By contrast, all surveyed publishers accommodate the rights-retention policy at the NIH, even if they pay lobbyists to oppose it and even if they have an unquestioned right (#12) to refuse to publish NIH-funded authors. This is one of the strongest arguments for rights-retention OA mandates at funders and universities.
(8) Most TA publishers (64%) already consent to green gratis OA. But we want OA for all articles, regardless of where authors choose to publish. And we want OA regardless of how publishers may modify their access policies in the future. These are reasons for universities and funders to require rights retention, or at least to make rights retention the new default.
For the journals and publishers granting advanced permission for green gratis OA, see the SHERPA RoMEO database and its statistics page.
In addition to green OA, more and more publishers are experimenting with gold OA. SHERPA currently lists 92 publishers offering hybrid OA options, including all of the largest publishers.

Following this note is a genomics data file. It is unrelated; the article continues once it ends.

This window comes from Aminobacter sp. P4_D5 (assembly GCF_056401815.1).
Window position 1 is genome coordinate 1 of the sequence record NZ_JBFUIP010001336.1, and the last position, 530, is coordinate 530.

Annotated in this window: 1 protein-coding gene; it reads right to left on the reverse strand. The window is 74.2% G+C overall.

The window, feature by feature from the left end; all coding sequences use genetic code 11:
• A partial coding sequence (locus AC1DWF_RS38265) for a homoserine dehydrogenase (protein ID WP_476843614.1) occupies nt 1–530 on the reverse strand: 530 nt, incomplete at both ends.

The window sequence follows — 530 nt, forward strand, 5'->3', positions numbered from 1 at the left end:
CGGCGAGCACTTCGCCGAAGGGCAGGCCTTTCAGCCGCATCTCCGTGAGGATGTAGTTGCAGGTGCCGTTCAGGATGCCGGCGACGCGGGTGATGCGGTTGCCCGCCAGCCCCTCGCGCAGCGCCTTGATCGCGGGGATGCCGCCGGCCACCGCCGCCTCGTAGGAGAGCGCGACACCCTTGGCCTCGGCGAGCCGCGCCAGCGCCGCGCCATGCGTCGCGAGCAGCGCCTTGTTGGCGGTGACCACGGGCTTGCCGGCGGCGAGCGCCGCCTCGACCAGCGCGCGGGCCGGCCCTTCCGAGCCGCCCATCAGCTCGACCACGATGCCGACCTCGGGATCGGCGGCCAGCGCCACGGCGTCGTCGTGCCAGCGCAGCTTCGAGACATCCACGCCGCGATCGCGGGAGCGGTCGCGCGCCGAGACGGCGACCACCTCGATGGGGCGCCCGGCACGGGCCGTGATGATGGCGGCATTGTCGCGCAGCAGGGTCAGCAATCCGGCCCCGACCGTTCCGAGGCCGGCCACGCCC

(9) Most OA journals (78%) don't offer libre OA. That is, they publish under all-rights-reserved copyrights and don't allow uses beyond fair use.
When I checked last week (June 24, 2011), 1,448 out of 6,647 journals in the DOAJ, or 21.8%, used some kind of CC license.
OA repositories are rarely in a position to obtain the permissions needed for libre OA. Hence, we can't criticize or complain when most of their deposits are gratis, not libre. But OA journals can easily obtain the permissions needed for libre OA. When they don't offer libre OA, they have no excuse. This is one of the largest missed opportunities of the OA movement to date.
Today most libre OA is gold OA. But unfortunately it's not yet the case that most gold OA is libre OA, and unfortunately it's not even close.
(10) OA does not depend on copyright reform, let alone on the violation or abolition of copyright. However, OA would benefit from reforms of the right kind and many dedicated people are working on them.
For example, here are some copyright reforms that would help the cause:
* Shorten the term of copyright, or at least prevent it from becoming even longer every time Mickey Mouse is about to fall into the public domain.
* Ban the retroactive extension of copyright to works in the public domain.